After rather devastating negative conclusions made in a systematic review (SR) of the literature regarding the long claimed, possibly causal, relationship between periodontitis and atherosclerotic vascular disease by Lockhart et al. (2012), a highly alerted group of members of our specialty organizations, the Amercian Academy of Periodontology and the European Federation of Periodontology, had hastily organized a joint workshop, in the end of 2012, to fix unwelcome results of a number of large intervention studies by creating new systematic reviews on the Perio-Systemic link. The clear aim was to cement, once and forever, the claim of the number one clinical problem: periodontal disease and general health are closely related.
While the proceedings had been published, open access, in special issues of our main professional journals, the Journal of Clinical Periodontology and the Journal of Periodontology, workshop participants of the EFP presumptuously condensed the 209 pages of the 16, mostly valuable, papers in a nutshell, strangely called Manifesto.
Currently, teachers experience a general problem, a surge of published systematic reviews where slightly modified search criteria have led to slightly different bunch of papers with slightly different results of meta-analyses. Systematic reviews have once been welcomed as valuable tool to either end a story once and forever (if evidence for or against a certain treatment or association was overwhelming), or call for more conclusive randomized controlled trials (RCT) after still open questions had been identified. If, after any new RCT, editors of our professional journals would accept considering a new systematic review for publication, which basically ruminates already published RCT summaries but adds just another study without changing main conclusions, it will in fact become difficult to keep pace with what some call “emerging evidence”.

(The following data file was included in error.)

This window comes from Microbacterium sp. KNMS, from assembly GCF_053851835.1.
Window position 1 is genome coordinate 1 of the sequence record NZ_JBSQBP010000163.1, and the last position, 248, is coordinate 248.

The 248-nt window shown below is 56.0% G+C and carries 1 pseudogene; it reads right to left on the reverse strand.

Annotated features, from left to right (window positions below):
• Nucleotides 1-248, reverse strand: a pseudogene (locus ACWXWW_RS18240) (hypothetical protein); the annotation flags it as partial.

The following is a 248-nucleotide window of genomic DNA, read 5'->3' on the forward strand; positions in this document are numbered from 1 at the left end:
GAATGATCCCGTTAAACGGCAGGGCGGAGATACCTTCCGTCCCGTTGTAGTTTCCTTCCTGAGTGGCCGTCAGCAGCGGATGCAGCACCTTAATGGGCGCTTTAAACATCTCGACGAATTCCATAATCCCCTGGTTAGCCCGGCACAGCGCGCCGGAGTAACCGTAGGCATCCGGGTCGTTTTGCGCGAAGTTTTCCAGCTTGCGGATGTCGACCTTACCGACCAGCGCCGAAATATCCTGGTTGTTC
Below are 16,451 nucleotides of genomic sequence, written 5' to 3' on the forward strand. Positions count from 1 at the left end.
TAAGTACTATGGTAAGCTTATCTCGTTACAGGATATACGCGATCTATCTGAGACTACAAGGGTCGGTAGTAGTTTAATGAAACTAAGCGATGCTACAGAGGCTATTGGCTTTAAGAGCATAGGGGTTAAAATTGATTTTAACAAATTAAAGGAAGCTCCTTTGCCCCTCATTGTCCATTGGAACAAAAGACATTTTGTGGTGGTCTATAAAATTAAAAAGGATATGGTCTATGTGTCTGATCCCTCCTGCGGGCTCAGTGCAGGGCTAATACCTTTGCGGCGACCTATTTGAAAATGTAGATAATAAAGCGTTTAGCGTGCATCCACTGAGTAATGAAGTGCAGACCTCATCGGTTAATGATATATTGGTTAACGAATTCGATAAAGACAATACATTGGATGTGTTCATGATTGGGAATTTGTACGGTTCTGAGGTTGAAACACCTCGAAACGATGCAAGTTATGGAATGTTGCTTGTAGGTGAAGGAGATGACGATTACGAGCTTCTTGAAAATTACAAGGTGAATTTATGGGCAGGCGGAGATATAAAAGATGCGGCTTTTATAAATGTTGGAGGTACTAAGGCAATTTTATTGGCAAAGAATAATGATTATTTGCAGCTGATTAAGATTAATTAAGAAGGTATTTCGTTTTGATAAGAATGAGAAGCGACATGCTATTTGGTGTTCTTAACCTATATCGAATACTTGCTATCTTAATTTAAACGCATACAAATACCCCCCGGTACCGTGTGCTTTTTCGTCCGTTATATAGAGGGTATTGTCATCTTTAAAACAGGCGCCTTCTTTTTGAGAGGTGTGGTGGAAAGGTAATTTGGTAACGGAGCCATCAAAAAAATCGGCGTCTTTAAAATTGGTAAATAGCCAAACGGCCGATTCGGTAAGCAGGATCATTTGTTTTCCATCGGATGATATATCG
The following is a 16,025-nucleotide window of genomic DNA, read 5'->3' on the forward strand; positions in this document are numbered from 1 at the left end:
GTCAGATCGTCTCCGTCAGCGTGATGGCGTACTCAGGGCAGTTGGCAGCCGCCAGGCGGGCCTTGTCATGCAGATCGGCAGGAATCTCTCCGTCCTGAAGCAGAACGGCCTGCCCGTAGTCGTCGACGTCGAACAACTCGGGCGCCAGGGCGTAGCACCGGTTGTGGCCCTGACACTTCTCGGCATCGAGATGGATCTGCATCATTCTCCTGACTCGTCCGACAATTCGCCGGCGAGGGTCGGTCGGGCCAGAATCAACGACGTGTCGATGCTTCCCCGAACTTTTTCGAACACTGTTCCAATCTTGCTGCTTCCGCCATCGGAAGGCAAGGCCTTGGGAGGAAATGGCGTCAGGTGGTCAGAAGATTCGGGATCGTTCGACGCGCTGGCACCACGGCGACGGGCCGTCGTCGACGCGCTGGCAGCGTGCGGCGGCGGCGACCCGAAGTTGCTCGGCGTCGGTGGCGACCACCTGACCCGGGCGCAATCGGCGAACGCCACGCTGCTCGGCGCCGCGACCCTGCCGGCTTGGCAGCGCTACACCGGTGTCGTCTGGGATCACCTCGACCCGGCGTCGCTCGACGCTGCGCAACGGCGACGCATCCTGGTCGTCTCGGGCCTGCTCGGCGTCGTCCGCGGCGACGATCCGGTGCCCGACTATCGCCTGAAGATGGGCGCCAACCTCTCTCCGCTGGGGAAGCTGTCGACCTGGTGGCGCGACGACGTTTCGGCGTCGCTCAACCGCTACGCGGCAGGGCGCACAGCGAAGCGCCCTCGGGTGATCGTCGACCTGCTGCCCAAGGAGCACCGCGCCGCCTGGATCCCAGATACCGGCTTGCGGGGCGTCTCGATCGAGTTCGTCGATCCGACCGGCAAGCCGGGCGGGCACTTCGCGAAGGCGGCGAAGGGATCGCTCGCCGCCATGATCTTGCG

One main reason why evidence based medicine has to be taught to undergraduate students is to provide future health care workers with proper tools and train specific skills to conduct brief systematic reviews of identified randomized controlled trials themselves. Here on this blog, I had posted a couple of quick examples, see here, here and here.
In particular the latter of the above examples has dealt with the question whether the large multi-center trial by Engebretson et al. (2013), which had reported no effects of periodontal therapy on HbA1c levels in diabetics, would nullify the conclusion (that nonsurgical periodontal treatment may reduce HbA1c levels by about 0.4%) of previous meta-analyses of smaller and mainly single-center RCTs with similar settings.
Engebretson et al. (2013) had listed possible shortcomings of their study. However, that oral hygiene of study participants had not improved was considered by most of our professional leaders scandalous. Further issues for unprecedented criticism included “nearly normal” HbA1c levels at the outset and extreme obesity of participants. Engebretson’s unwelcome results had been reviled by an armada of 21 editors of our key journals, presidents of our main scientific societies, and further periodontal experts. Criticism had culminated in a very strange recommendation.